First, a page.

Lehmann lovegrass Eragostis lehmanniana is a drought tolerant bunchgrass native to southern Africa.It was introduced to Arizona (southwest USA) over 50 years ago for erosion control and forage production. Depending on management objectives, it may now be viewed as an undesirable invasive or an important ground cover and forage plant. To inform management (whether to reduce or enhance presence) effect of burn season compared to no burning on germinability of Lehmann lovegrass in the seedbank was investigated on the Santa Rita Experimental Range, southern Arizona.
In January 1984, a 3 ha area of almost 100% lovegrass cover was fenced and divided into 48, 15 x 15 m plots (separated by 2 m wide fire breaks). Treatments (replicated 3 times; applied to different plots in 1985) assigned in a randomized block design were: winter (February), early summer (June), mid-summer (July), and autumn (November) burned (by head fires), plus unburned (control) plots.
Within each plot, five soil samples (approximately 8 x 15 x 2 cm deep) were collected immediately after burning for bioassay, likewise in unburned plots. Soil samples were placed in Styrofoam cups (perforated bottom) over moist sterile sand. Lehmann lovegrass seedlings were counted daily as they emerged for 42 days.
To assess seedling emergence in the field, seedling density was sampled on 1984 unburned and burned plots. Seedlings were counted in 50 (5 x 30 cm) quadrats in each plot in August and December 1984, and May 1985.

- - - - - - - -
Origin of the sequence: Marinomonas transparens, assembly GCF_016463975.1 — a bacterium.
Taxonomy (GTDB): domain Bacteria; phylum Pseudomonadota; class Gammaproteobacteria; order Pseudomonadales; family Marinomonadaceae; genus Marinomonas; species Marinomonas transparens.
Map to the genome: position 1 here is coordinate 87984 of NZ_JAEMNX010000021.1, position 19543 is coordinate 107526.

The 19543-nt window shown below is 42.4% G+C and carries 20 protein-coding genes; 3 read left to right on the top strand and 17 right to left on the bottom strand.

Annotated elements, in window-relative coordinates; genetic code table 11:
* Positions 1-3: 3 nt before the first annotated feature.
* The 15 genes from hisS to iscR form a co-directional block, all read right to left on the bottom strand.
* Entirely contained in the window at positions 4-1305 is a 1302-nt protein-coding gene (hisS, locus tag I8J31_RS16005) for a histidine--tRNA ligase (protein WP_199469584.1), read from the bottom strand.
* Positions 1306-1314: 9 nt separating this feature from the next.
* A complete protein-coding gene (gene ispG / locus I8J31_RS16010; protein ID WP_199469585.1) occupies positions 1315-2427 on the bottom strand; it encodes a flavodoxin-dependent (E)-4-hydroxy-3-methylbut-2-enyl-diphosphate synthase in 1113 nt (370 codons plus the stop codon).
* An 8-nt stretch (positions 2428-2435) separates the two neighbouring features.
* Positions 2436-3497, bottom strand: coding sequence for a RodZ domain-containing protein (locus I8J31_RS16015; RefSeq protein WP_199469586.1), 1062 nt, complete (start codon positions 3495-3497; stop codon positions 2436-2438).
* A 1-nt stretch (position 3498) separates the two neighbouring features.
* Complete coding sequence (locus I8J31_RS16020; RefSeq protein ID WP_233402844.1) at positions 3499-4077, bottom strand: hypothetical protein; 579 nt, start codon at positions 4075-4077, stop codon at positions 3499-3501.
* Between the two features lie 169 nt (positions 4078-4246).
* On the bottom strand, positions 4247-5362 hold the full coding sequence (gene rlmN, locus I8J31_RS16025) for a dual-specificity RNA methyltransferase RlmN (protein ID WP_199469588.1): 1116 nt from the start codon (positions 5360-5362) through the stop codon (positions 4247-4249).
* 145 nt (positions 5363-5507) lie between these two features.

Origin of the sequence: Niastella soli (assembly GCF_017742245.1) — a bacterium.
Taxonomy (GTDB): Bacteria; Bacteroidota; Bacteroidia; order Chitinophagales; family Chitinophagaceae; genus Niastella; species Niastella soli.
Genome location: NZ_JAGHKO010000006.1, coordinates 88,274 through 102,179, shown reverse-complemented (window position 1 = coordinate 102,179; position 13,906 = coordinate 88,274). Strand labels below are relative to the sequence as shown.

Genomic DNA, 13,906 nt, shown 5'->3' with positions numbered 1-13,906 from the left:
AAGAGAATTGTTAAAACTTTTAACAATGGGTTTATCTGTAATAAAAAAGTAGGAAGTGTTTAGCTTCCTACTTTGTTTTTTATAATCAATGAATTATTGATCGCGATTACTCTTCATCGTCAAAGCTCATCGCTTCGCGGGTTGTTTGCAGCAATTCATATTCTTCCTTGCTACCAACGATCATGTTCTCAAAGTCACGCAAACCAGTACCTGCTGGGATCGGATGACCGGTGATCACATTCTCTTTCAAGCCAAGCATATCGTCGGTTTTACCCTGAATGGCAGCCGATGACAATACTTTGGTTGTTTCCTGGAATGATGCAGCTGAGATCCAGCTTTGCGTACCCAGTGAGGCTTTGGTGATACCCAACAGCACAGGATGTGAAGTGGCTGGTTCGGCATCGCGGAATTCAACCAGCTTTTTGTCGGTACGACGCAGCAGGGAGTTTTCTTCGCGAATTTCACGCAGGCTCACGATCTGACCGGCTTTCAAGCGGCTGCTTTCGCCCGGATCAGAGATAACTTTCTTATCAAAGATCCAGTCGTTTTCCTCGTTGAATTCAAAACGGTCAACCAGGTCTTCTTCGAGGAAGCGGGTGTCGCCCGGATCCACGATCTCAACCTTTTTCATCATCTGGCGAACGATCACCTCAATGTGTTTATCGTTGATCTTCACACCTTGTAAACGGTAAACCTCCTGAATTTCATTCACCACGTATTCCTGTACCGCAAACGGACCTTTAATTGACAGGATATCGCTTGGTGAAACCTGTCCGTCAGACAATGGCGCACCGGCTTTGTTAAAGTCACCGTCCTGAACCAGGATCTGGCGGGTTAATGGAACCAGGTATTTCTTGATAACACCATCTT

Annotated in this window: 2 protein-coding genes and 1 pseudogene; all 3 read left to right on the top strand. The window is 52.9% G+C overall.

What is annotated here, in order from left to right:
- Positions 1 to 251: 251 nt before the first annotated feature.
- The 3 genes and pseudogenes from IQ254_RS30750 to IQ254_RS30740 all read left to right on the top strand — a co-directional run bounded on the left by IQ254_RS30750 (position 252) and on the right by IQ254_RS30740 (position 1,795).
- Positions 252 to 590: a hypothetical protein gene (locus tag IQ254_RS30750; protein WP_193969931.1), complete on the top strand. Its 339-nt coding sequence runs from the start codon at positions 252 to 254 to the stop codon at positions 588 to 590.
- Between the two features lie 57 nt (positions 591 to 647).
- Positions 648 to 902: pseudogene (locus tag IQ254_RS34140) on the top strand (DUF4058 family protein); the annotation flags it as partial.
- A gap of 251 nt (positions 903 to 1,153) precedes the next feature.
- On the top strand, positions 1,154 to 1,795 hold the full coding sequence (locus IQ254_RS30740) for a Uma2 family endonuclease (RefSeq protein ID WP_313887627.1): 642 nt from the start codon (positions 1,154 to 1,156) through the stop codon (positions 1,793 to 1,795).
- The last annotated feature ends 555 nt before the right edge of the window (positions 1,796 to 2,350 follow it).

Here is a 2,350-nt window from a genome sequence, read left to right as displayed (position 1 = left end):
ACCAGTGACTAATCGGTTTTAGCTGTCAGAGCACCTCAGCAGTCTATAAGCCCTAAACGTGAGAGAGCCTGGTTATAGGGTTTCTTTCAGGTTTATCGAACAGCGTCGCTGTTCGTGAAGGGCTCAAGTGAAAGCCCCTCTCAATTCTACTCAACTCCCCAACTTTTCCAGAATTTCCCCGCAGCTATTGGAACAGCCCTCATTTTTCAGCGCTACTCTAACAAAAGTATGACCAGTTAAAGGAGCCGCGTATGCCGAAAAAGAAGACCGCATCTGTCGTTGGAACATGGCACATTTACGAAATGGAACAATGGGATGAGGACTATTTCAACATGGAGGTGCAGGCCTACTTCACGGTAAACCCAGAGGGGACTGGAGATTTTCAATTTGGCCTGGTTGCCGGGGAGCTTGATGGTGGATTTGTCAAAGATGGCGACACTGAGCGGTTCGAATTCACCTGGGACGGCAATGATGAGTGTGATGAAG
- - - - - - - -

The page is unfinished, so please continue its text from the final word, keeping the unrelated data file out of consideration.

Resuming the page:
Lehmann lovegrass seedling emergence from burned plot bioassay samples (average 342 seedlings/m²) was nearly 40% more than from unburned plots. This increase in fire-associated germinability may be important in its observed ability to re-establish where mature plants are killed by burning.
Significantly more seedlings emerged from samples collected in June (i.e. before the summer rainy season; average 700/m²), being over twice that from any other collection period (February, July and November).
Compared to unburned plots (average 20 seedlings/m²) seedling densities in the field were much higher in burned plots regardless of burn season (February burn 120/m²; June burn 113/m²; July burn 80/m²).
If using or referring to this published study, please read and quote the original paper, this can be viewed at: https://www.uair.arizona.edu/holdings/journal/issue?r=http://jrm.library.arizona.edu/Volume41/Number5/